So much happens over the course of a year. Lessons learned. Victories. Hardships. Physical changes. Special moments. Personal growth. New relationships. But by the time New Year’s rolls around, we often forget most of what happened because life gets in the way.

Many of our employers have us complete an annual review and set goals before year end. This makes good sense. It’s difficult to know where to head if we don’t know where we’ve been. But this leads me to the question: why don’t we conduct an annual review for all the components of our life? The answer is simple: we don’t create the time necessary, feel any pressure to or have a blueprint to guide us.

For the last three years, I’ve carved out time at the end of the year to conduct a comprehensive annual life review. The process has been not only cathartic but also illuminating and empowering. In fact, this exercise has helped me identify what’s important, shed what isn’t, and transform in many ways. As a result, I decided to get sober, leave a job that wasn’t the right fit and pursue coaching as a profession.

Several clients and friends recently asked me to share my annual life review blueprint. What follows is an attempt to provide the framework and hopefully the nudge to complete your own annual life review.

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On Privilege

Last week, I published a blog post titled, ‘Decoding the Qualities of a Great VC.’ The spirit behind the piece was to spark a conversation about what makes a good venture investor and whether that can be predicted. It was generally well received until I saw this Tweet from Nathalie Molina Nino, CEO of BRAVA Investments, an investment platform that cares less about creating the next woman billionaire and instead backs businesses that create wealth for a billion women.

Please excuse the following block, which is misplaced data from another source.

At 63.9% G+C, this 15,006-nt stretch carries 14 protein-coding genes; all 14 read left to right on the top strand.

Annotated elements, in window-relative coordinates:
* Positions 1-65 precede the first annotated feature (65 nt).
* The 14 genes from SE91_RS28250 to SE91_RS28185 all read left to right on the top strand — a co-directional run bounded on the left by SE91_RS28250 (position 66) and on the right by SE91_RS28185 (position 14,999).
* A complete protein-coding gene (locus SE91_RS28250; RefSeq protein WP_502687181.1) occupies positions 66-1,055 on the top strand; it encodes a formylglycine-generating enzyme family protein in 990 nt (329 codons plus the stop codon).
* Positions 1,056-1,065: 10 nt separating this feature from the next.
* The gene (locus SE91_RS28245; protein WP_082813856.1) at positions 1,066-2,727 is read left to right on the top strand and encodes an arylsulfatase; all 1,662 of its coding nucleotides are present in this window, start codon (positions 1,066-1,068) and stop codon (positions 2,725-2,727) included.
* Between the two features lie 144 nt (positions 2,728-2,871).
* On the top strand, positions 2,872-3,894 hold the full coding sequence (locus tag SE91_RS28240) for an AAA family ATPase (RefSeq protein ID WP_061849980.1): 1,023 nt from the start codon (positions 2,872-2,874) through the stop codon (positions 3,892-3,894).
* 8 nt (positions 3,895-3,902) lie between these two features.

I immediately became defensive because I had good intentions in writing the post and felt I highlighted ‘universal’ attributes of great investors. Without giving it any thought, I quickly replied to Nathalie with the following tweet.

I then felt a backlash from a number of individuals including Katherine Gordon, Founder of The 3% Conference.

At that point, I became uncomfortable because my ignorance was obvious. Growing up in a predominately white upper middle class town in Massachusetts, I was indirectly taught that privilege was about wealth rather than race, gender, sexual preference, etc.. I incorrectly believed I wasn’t privileged because a) I was raised by an amazing single mother who worked two blue-collar jobs, b) I’ve earned an income since my early teens, c) I financed my college education, d) and I’ve worked hard to be self supporting for nearly two decades. It dawned on me through those various exchanges that I have been eating my own bullshit. What I began to quickly realize is that wealth is just one component of privilege and arguably the weakest one.

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Hug O' War

Last weekend, I was hanging out at my twin brother's house. It was early in the morning and wanted to kill some time so I decided to browse his vast book collection. I came across one of our most cherished books from childhood, Where The Sidewalk Ends by the legendary artist and writer Shel Silverstein.

As I was flipping through the book, I arrived at one of my favorite poems, Hug O' War: I immediately Google'd Hug O' War to learn more about what inspired Shel to write the poem. I discovered that he wrote it to widely express nonviolence and goodness to the world.  That expression really resonated with me.

As I reflected on the poem, the words non-violence, cooperation, winning, surrender, love, happiness and goodness kept coming up for me. I felt those words accurately represent what I value as a human being.

Yesterday, I walked into a tattoo parlor near Chinatown in San Francisco and had Shel's Hug O' War illustration etched on the back my arm. My hope is that it'll serve as a reminder to always love, support, serve and cooperate rather than to fight, harm or hurt. Here's to filling the world with more kindness. I can't think of a better purpose than that.